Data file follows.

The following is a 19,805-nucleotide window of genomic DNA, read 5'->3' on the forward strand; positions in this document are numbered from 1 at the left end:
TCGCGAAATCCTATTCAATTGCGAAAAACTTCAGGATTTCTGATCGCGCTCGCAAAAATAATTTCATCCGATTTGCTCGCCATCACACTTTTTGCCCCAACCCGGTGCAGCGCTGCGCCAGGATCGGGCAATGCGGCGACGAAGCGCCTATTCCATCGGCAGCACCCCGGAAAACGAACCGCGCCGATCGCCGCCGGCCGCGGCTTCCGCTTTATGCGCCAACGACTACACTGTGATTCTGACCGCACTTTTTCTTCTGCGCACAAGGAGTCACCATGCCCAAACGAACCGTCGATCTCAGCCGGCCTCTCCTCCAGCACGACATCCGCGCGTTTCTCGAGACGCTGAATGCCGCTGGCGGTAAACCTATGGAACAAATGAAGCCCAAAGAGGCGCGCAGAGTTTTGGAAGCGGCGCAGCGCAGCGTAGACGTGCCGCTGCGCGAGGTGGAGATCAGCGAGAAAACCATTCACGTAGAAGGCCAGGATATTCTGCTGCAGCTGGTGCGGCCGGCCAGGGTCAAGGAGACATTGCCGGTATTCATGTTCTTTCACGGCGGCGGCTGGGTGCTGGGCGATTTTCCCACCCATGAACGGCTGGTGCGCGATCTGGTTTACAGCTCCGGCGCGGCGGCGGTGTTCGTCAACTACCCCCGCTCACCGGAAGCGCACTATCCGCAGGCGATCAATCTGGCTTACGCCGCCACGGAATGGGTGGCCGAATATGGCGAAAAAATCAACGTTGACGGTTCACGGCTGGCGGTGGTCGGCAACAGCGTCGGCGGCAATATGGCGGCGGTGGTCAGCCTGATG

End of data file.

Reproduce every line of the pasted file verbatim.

The following is a 19,805-nucleotide window of genomic DNA, read 5'->3' on the forward strand; positions in this document are numbered from 1 at the left end:
TCGCGAAATCCTATTCAATTGCGAAAAACTTCAGGATTTCTGATCGCGCTCGCAAAAATAATTTCATCCGATTTGCTCGCCATCACACTTTTTGCCCCAACCCGGTGCAGCGCTGCGCCAGGATCGGGCAATGCGGCGACGAAGCGCCTATTCCATCGGCAGCACCCCGGAAAACGAACCGCGCCGATCGCCGCCGGCCGCGGCTTCCGCTTTATGCGCCAACGACTACACTGTGATTCTGACCGCACTTTTTCTTCTGCGCACAAGGAGTCACCATGCCCAAACGAACCGTCGATCTCAGCCGGCCTCTCCTCCAGCACGACATCCGCGCGTTTCTCGAGACGCTGAATGCCGCTGGCGGTAAACCTATGGAACAAATGAAGCCCAAAGAGGCGCGCAGAGTTTTGGAAGCGGCGCAGCGCAGCGTAGACGTGCCGCTGCGCGAGGTGGAGATCAGCGAGAAAACCATTCACGTAGAAGGCCAGGATATTCTGCTGCAGCTGGTGCGGCCGGCCAGGGTCAAGGAGACATTGCCGGTATTCATGTTCTTTCACGGCGGCGGCTGGGTGCTGGGCGATTTTCCCACCCATGAACGGCTGGTGCGCGATCTGGTTTACAGCTCCGGCGCGGCGGCGGTGTTCGTCAACTACCCCCGCTCACCGGAAGCGCACTATCCGCAGGCGATCAATCTGGCTTACGCCGCCACGGAATGGGTGGCCGAATATGGCGAAAAAATCAACGTTGACGGTTCACGGCTGGCGGTGGTCGGCAACAGCGTCGGCGGCAATATGGCGGCGGTGGTCAGCCTGATG